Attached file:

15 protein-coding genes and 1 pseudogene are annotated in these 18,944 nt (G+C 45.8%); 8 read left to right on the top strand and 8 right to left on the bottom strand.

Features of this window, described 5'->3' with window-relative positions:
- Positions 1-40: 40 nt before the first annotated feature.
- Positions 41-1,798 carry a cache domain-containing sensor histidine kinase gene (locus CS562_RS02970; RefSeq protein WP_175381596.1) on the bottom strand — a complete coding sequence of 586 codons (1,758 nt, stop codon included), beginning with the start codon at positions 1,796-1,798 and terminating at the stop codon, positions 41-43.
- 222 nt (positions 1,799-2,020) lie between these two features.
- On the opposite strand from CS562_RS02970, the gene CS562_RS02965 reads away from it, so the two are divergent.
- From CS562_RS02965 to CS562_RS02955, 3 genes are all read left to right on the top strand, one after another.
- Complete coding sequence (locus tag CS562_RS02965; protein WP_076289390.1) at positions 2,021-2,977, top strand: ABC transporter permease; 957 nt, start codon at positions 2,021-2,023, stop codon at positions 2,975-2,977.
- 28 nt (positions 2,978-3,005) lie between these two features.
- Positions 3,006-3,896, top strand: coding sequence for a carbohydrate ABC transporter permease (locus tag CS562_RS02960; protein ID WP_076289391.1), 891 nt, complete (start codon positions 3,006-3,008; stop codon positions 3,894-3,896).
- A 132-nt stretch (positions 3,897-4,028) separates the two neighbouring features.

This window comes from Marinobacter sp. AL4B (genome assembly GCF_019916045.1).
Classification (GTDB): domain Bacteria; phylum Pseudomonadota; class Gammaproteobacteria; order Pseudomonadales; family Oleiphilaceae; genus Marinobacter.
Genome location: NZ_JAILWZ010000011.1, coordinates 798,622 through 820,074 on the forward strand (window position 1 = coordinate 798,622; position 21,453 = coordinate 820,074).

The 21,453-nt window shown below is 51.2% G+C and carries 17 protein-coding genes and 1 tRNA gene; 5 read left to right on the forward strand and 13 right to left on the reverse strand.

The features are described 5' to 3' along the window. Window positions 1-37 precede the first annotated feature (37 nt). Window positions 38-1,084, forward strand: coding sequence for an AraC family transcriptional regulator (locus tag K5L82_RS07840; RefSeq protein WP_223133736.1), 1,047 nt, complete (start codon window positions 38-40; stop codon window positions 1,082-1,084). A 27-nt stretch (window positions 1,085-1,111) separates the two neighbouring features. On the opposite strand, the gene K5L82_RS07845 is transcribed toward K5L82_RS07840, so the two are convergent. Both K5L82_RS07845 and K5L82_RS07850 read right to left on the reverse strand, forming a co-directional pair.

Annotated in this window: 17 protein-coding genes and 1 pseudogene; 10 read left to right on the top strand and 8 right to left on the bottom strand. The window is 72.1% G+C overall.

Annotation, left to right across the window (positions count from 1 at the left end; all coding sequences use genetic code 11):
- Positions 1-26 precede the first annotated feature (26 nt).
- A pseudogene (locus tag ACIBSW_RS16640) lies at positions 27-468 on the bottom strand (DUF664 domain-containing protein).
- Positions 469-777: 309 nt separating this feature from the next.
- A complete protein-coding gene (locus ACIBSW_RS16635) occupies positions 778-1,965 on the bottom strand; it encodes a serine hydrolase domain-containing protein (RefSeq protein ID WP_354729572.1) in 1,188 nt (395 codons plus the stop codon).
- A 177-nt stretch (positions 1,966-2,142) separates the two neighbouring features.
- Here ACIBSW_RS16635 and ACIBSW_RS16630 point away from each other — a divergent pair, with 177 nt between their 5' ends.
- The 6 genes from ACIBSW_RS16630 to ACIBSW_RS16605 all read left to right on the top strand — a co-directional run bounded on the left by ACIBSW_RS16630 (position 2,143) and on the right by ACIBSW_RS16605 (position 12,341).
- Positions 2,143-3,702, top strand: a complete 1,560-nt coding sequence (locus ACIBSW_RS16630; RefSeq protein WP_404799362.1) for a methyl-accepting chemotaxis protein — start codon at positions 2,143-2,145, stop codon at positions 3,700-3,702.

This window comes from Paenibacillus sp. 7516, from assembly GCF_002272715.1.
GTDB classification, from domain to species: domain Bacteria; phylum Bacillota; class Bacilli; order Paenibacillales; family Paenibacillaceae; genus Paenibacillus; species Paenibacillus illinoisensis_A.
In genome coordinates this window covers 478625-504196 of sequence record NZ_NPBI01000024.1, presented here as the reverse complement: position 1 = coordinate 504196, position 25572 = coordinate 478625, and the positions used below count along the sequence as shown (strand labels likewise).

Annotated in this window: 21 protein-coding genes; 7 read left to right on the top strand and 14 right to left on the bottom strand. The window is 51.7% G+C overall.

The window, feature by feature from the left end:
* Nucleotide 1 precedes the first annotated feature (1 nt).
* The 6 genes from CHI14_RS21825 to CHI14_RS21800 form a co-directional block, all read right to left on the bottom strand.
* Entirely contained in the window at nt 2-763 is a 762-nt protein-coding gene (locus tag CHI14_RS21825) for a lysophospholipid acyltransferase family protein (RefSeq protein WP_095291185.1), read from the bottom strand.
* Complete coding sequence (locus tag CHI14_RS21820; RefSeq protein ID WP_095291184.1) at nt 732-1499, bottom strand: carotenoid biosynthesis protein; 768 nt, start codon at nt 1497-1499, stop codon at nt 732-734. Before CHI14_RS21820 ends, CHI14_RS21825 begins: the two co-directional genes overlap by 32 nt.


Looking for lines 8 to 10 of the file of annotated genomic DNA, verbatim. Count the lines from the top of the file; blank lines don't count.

- Complete coding sequence (locus tag CS562_RS02965; protein WP_076289390.1) at positions 2,021-2,977, top strand: ABC transporter permease; 957 nt, start codon at positions 2,021-2,023, stop codon at positions 2,975-2,977.
- 28 nt (positions 2,978-3,005) lie between these two features.
- Positions 3,006-3,896, top strand: coding sequence for a carbohydrate ABC transporter permease (locus tag CS562_RS02960; protein ID WP_076289391.1), 891 nt, complete (start codon positions 3,006-3,008; stop codon positions 3,894-3,896).